Attadale Part 4

TNT_BrianStarred Page By TNT_Brian, 14th Jan 2011 | Follow this author | RSS Feed | Short URL http://nut.bz/s.3jbt53/
Posted in Wikinut>Travel>Europe>Scotland>The North & Northwest Highlands

Set in 20 acres of rugged Highland landscape, Attadale is an award winning garden, growing plants and attracting visitors from around the world. Read on to find out more about why this is the best garden in Scotland* In Part 4, we go to the Fern Garden and the working Kitchen Garden then finish our tour in the Conservatory.

Part 4

Welcome back to Attadale Gardens in the North West Highlands of Scotland. So far we have learned about the location and history of Attadale in part 1, visited the Water Garden and Old Rhododendron Walk in part 2 and the Sunken Garden and Japanese Garden in part 3. Now we continue from where we left off by leaving the Japanese Garden and walking through a wooded area.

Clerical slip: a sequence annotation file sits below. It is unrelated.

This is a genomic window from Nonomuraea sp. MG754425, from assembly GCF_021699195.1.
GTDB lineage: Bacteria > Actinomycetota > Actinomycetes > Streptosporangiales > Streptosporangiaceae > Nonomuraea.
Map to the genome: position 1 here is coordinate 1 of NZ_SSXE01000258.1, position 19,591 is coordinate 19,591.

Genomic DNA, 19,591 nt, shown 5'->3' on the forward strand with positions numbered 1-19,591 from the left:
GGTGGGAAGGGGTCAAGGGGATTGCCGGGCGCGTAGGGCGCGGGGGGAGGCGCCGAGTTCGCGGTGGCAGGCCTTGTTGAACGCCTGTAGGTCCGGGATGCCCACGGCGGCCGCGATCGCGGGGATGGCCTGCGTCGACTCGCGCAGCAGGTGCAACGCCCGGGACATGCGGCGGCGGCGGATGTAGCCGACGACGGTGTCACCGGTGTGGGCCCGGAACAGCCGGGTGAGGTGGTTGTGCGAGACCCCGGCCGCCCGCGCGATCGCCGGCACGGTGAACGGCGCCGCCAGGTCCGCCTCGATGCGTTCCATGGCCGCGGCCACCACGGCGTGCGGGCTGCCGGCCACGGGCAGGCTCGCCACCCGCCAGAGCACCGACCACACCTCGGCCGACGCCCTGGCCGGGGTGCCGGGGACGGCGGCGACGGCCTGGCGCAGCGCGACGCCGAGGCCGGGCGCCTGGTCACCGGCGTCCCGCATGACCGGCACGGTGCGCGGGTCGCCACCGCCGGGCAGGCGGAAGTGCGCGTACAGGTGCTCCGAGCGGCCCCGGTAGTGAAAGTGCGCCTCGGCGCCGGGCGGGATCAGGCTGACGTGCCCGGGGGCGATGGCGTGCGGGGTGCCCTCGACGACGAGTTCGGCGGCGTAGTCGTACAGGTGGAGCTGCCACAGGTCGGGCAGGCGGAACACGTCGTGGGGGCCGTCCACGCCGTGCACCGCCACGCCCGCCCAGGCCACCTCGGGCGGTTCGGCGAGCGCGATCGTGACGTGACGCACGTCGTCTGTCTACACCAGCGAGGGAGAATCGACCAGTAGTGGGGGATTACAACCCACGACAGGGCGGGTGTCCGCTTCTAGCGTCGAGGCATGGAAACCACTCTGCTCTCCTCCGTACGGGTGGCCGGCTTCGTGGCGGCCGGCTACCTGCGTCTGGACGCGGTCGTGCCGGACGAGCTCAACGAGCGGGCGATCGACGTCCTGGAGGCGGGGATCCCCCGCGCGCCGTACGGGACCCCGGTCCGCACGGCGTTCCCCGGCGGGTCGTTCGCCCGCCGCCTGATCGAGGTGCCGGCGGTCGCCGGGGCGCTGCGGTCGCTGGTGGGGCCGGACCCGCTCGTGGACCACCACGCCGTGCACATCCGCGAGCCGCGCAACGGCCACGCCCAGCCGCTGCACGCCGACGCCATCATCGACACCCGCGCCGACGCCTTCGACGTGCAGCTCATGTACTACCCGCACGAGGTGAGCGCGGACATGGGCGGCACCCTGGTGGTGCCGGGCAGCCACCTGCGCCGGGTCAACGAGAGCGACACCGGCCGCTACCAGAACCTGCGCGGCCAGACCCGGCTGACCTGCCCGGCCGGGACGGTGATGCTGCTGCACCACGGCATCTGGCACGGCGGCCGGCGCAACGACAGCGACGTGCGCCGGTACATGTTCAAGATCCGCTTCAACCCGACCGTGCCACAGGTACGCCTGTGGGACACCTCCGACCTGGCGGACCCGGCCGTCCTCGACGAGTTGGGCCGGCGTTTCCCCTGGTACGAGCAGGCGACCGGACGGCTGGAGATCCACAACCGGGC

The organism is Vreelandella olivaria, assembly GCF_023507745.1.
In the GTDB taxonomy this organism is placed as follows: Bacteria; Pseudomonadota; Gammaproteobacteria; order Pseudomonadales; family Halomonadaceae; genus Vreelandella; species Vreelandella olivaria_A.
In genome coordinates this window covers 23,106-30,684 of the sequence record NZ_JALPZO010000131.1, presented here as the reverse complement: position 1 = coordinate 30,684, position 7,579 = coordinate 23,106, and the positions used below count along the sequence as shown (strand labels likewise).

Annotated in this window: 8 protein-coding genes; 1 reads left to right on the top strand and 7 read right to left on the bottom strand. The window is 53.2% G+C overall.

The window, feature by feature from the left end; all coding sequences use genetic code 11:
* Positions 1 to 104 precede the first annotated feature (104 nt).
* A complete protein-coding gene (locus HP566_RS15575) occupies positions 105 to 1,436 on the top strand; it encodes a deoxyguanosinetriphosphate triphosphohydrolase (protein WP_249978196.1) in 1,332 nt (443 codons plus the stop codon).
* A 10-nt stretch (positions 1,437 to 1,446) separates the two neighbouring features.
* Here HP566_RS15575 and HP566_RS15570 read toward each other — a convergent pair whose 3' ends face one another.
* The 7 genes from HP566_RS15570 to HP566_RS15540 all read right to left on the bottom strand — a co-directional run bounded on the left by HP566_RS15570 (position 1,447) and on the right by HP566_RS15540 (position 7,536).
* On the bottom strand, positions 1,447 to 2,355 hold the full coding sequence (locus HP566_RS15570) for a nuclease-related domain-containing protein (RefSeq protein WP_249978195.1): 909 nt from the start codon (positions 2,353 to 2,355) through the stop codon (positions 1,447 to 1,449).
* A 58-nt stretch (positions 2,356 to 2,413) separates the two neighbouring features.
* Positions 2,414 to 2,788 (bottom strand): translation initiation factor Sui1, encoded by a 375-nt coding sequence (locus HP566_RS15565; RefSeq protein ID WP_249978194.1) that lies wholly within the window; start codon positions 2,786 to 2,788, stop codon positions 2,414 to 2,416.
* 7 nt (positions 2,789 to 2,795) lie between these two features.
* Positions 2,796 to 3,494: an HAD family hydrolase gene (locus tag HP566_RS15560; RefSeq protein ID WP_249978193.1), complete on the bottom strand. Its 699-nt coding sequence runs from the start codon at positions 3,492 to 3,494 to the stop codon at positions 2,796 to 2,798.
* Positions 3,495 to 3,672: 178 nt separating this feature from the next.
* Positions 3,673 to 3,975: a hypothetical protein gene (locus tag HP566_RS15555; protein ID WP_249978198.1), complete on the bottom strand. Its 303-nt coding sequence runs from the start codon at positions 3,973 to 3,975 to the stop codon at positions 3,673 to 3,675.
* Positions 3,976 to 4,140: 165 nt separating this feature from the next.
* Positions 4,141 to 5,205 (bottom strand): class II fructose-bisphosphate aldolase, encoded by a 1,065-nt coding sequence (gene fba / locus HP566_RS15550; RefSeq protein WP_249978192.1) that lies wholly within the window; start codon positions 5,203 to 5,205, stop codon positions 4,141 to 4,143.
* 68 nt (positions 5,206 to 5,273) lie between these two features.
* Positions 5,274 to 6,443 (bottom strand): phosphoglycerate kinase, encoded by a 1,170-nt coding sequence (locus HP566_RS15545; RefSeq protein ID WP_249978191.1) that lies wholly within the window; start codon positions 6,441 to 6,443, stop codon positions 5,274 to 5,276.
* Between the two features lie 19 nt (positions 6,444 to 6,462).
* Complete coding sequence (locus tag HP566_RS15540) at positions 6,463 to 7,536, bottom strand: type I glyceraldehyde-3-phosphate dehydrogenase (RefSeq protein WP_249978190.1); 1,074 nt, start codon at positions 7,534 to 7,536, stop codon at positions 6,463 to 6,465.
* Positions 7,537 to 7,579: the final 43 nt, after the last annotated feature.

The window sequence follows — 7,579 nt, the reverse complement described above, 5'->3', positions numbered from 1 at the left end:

Woodland and Rhododendron Dell

Here we see several very large trees including the second Wellingtonia Redwood, Quercus RoburEnglish Oak and Ulmus GlabraWych Elm. We arrive at a fork in the path a minute or two later. To the left we have the Old Rhododendron Dell – an old quarry area where the Rhododendrons are over 100 years old – and an avenue lined with Thuja Plicata Western Red Cedar, leading to the sea where Baron Schroder would have moored his private yacht. The dell is a peaceful shady place where it is nice to sit for a while and listen to the sound of water trickling down the cliffs behind.

Fern Garden

Taking the right hand path at the fork, the way goes along the bottom of a cliff to the Fern Garden. This is another old quarry area which is quiet and shady. Here we find a glass dome built on a drystone base which houses the more delicate ferns such as tree ferns Dicksonia Antarctica, Dicksonia Fibrosa and Cyathia Dealbata. Outside there are several beds where as well as a large collection of ferns including Athyrium Nipponicum PictumPainted Lady, we see some simply wonderful trees and shrubs including Crinodendron Hookerianum, Osmanthus and Cercidophyllum (known as the Toffee Apple Tree due to the strong scent it gives off in Spring and Autumn). Also in this area in the summer time we would see Cardiocrinum GiganteumThe giant Himalayan Lily which, although it takes seven years to flower, can grow up to 15 feet high and truly are a remarkable sight. Lurking on a branch above the Fern Garden is another bronze sculpture, this time a chameleon.

Evolution